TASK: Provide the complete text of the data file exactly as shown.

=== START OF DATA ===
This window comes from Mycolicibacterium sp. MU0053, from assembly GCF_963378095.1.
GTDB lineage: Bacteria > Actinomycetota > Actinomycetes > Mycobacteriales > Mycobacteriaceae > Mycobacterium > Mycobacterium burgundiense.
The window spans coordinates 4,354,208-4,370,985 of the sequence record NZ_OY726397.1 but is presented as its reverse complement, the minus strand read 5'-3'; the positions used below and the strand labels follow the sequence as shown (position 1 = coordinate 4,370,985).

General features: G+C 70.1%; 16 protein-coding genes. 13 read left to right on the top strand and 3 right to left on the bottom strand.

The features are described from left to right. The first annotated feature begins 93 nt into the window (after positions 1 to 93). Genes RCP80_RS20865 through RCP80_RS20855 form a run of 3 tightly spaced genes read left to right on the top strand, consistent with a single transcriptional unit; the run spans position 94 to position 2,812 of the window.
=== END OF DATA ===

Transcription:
This window comes from Mycolicibacterium sp. MU0053, from assembly GCF_963378095.1.
GTDB lineage: Bacteria > Actinomycetota > Actinomycetes > Mycobacteriales > Mycobacteriaceae > Mycobacterium > Mycobacterium burgundiense.
The window spans coordinates 4,354,208-4,370,985 of the sequence record NZ_OY726397.1 but is presented as its reverse complement, the minus strand read 5'-3'; the positions used below and the strand labels follow the sequence as shown (position 1 = coordinate 4,370,985).

General features: G+C 70.1%; 16 protein-coding genes. 13 read left to right on the top strand and 3 right to left on the bottom strand.

The features are described from left to right. The first annotated feature begins 93 nt into the window (after positions 1 to 93). Genes RCP80_RS20865 through RCP80_RS20855 form a run of 3 tightly spaced genes read left to right on the top strand, consistent with a single transcriptional unit; the run spans position 94 to position 2,812 of the window.